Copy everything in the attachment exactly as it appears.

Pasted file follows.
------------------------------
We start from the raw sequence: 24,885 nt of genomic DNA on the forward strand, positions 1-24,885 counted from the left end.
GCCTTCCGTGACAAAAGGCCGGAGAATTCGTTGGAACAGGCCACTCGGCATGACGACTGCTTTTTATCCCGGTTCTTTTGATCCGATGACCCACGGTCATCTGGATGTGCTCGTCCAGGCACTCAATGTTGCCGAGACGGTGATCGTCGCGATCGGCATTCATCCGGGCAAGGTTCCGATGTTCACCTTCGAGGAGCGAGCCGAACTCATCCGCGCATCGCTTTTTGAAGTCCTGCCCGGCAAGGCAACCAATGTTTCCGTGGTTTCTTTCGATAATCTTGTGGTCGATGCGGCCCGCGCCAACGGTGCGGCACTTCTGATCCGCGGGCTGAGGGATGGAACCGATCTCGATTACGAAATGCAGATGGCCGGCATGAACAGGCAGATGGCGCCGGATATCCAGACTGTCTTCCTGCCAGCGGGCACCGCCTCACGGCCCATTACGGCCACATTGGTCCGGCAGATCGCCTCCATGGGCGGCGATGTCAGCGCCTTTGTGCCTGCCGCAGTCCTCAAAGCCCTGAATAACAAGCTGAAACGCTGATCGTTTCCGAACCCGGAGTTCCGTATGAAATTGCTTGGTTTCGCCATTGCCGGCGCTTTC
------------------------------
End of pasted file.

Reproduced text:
We start from the raw sequence: 24,885 nt of genomic DNA on the forward strand, positions 1-24,885 counted from the left end.
GCCTTCCGTGACAAAAGGCCGGAGAATTCGTTGGAACAGGCCACTCGGCATGACGACTGCTTTTTATCCCGGTTCTTTTGATCCGATGACCCACGGTCATCTGGATGTGCTCGTCCAGGCACTCAATGTTGCCGAGACGGTGATCGTCGCGATCGGCATTCATCCGGGCAAGGTTCCGATGTTCACCTTCGAGGAGCGAGCCGAACTCATCCGCGCATCGCTTTTTGAAGTCCTGCCCGGCAAGGCAACCAATGTTTCCGTGGTTTCTTTCGATAATCTTGTGGTCGATGCGGCCCGCGCCAACGGTGCGGCACTTCTGATCCGCGGGCTGAGGGATGGAACCGATCTCGATTACGAAATGCAGATGGCCGGCATGAACAGGCAGATGGCGCCGGATATCCAGACTGTCTTCCTGCCAGCGGGCACCGCCTCACGGCCCATTACGGCCACATTGGTCCGGCAGATCGCCTCCATGGGCGGCGATGTCAGCGCCTTTGTGCCTGCCGCAGTCCTCAAAGCCCTGAATAACAAGCTGAAACGCTGATCGTTTCCGAACCCGGAGTTCCGTATGAAATTGCTTGGTTTCGCCATTGCCGGCGCTTTC